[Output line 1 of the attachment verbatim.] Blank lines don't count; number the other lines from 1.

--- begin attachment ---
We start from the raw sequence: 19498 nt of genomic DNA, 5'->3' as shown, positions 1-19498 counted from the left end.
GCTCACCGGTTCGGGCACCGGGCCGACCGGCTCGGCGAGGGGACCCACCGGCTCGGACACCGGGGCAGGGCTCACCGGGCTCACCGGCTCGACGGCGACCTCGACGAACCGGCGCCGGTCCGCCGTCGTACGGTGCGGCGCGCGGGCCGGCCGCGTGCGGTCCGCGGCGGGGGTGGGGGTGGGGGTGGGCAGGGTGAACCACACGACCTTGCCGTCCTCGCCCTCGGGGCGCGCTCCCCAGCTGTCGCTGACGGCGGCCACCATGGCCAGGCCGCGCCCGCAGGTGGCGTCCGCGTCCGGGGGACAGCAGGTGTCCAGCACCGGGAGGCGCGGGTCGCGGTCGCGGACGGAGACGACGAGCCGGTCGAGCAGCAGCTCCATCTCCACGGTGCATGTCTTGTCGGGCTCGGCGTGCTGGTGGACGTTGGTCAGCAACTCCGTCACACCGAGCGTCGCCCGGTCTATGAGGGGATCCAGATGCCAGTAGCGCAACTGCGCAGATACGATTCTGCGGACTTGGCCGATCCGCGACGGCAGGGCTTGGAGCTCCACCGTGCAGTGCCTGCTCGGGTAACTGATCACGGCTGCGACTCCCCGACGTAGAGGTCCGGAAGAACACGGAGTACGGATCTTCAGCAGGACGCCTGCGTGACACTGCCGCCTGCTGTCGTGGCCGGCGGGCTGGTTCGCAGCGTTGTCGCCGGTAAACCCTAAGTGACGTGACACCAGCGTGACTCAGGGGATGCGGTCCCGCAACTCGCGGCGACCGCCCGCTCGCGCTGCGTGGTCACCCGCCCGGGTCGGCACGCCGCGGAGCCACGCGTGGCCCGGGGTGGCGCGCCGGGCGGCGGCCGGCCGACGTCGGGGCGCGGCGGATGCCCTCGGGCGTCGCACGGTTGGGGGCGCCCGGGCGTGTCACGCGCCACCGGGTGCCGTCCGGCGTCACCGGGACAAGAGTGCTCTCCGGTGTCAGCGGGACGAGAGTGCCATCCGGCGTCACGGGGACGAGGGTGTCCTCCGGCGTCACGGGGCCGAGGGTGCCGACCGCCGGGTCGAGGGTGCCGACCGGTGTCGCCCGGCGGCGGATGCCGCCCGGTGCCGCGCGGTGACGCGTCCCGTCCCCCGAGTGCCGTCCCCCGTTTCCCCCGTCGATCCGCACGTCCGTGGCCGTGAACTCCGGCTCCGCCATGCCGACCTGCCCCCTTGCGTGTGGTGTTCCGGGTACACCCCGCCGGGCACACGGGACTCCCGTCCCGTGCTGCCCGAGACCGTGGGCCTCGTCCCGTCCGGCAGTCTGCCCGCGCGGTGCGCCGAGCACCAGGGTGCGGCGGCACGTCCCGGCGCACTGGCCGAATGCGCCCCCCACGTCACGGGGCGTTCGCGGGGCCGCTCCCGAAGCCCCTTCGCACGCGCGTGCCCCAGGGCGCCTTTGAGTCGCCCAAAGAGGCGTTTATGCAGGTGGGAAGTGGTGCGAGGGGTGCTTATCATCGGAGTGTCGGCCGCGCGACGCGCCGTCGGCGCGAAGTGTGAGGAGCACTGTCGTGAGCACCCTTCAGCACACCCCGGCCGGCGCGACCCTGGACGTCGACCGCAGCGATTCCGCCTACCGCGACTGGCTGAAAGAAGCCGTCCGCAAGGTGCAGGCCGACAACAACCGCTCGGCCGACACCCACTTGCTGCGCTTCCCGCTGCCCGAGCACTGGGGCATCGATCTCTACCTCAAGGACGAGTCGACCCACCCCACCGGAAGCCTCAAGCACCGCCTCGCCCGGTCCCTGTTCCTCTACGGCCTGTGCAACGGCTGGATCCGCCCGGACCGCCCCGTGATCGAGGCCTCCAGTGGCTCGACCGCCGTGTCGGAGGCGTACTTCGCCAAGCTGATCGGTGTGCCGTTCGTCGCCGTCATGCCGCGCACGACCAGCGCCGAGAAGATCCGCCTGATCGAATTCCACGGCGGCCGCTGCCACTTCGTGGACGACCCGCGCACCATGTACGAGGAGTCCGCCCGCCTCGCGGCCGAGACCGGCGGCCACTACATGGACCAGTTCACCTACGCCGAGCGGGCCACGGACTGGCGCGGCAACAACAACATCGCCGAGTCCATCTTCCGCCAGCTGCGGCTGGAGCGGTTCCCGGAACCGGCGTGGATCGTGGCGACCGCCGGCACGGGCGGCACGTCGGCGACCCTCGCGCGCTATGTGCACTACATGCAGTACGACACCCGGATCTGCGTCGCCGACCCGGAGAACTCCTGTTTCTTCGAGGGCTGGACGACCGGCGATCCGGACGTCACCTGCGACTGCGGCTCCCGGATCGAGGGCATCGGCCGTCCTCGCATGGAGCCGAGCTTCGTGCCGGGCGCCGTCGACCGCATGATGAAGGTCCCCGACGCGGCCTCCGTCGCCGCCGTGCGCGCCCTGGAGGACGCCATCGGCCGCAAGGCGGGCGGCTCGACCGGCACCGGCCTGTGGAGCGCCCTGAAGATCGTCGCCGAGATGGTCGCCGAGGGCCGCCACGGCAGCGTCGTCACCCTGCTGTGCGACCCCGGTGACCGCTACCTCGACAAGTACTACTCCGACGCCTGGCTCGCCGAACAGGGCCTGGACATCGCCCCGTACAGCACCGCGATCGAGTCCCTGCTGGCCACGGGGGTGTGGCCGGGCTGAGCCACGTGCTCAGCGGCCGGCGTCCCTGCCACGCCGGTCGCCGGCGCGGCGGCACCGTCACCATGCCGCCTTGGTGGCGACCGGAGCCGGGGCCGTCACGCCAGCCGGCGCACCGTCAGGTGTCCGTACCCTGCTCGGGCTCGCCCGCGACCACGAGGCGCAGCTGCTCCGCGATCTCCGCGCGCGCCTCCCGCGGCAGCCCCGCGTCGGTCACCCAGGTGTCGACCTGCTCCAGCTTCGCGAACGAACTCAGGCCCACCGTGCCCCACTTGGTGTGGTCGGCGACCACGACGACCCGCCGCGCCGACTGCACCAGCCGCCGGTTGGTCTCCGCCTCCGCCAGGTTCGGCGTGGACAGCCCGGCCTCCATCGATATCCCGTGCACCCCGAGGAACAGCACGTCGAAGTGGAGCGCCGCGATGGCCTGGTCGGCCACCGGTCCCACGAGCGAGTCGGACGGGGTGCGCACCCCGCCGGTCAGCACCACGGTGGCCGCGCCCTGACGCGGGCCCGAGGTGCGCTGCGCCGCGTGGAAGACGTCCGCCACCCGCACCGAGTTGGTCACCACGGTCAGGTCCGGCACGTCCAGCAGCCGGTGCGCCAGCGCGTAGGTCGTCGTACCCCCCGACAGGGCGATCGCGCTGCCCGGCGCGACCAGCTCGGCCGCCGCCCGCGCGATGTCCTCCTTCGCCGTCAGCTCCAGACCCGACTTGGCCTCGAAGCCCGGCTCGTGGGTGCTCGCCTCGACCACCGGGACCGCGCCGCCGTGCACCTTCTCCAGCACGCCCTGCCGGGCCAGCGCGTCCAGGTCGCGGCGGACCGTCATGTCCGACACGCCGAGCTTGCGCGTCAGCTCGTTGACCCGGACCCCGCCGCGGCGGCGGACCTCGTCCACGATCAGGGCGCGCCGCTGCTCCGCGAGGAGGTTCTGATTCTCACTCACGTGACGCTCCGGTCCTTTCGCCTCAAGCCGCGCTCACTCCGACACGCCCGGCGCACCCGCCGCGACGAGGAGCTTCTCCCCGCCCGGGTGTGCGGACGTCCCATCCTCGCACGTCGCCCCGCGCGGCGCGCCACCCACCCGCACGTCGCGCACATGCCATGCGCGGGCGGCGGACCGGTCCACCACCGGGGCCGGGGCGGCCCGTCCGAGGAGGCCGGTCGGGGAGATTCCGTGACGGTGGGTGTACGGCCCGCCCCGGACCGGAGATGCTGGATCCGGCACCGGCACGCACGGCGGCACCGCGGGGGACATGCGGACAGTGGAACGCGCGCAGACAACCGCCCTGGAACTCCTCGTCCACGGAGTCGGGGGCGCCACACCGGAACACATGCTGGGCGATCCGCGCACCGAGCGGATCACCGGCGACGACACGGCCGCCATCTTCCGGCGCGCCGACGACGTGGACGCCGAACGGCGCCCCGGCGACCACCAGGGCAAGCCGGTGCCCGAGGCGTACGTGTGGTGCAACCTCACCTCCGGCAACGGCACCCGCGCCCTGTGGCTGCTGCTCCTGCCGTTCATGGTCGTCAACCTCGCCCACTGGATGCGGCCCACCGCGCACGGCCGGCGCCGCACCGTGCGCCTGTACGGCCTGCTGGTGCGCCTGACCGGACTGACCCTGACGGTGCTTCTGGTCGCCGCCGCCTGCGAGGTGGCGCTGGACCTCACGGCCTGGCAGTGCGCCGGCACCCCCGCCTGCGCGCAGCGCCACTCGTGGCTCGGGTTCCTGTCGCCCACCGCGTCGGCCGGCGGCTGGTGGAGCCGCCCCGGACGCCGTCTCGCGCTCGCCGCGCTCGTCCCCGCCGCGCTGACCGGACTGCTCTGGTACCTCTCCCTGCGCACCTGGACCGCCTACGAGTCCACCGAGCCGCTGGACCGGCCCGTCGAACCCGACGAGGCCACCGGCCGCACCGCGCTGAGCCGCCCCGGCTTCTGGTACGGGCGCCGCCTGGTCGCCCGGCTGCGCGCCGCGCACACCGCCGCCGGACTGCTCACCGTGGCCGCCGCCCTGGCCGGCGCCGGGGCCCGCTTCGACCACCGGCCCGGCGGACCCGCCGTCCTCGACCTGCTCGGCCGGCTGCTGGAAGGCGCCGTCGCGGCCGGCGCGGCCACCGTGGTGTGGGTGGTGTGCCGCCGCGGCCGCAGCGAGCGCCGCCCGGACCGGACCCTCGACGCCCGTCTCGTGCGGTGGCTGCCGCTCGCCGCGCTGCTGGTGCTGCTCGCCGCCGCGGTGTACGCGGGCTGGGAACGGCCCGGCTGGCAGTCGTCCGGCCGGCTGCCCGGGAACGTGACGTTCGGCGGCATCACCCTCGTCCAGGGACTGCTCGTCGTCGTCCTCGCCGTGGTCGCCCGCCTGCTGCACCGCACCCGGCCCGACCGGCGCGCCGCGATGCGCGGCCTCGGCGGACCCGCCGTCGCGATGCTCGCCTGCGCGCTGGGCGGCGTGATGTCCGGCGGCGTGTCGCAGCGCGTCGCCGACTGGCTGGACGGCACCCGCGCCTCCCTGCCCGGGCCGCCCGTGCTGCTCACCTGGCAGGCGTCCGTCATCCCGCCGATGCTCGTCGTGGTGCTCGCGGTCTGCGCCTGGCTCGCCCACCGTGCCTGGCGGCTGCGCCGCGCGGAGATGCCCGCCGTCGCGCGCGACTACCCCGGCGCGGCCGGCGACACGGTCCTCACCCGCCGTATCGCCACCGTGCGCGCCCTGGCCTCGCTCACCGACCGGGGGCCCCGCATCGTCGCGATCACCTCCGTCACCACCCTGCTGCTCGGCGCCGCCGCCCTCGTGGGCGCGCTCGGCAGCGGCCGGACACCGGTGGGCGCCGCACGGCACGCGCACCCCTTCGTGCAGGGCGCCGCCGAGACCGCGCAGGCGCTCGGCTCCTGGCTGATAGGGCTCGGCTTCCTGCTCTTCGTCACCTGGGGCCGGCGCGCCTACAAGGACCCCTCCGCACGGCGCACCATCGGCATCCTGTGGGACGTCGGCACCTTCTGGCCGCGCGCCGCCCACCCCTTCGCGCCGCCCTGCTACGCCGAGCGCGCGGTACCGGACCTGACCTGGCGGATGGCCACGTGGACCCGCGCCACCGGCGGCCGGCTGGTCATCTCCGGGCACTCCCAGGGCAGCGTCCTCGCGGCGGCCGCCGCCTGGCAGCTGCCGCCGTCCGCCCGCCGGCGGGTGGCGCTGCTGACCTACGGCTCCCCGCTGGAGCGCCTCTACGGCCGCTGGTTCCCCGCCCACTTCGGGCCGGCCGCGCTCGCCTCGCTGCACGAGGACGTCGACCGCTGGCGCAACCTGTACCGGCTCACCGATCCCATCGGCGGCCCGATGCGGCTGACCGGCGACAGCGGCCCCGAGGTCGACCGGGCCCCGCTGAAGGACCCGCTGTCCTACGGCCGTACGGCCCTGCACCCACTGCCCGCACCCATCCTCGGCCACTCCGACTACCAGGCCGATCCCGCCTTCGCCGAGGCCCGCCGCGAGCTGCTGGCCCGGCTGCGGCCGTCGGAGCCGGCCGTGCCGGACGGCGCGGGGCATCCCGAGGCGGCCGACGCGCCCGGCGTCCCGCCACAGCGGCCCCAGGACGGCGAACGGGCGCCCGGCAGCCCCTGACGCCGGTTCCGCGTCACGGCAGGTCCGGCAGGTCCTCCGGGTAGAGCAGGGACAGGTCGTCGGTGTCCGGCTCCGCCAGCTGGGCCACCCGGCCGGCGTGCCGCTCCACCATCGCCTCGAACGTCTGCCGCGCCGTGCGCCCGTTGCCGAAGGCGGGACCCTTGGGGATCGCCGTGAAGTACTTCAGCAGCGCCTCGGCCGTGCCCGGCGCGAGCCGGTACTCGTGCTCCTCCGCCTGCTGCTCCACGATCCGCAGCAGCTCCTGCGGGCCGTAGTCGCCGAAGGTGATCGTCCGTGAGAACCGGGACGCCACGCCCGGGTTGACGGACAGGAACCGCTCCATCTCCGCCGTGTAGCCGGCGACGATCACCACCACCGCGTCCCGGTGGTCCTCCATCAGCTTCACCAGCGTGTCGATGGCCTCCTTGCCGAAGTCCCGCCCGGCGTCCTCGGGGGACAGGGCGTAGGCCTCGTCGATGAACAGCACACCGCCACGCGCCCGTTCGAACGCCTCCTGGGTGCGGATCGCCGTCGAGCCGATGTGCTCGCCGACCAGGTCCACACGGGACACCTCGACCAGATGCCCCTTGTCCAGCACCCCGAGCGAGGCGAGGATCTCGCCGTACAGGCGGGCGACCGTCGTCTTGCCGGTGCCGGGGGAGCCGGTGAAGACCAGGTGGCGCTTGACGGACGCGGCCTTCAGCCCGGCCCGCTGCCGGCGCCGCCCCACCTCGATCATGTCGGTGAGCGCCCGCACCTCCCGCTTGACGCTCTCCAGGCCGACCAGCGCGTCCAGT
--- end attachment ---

We start from the raw sequence: 19498 nt of genomic DNA, 5'->3' as shown, positions 1-19498 counted from the left end.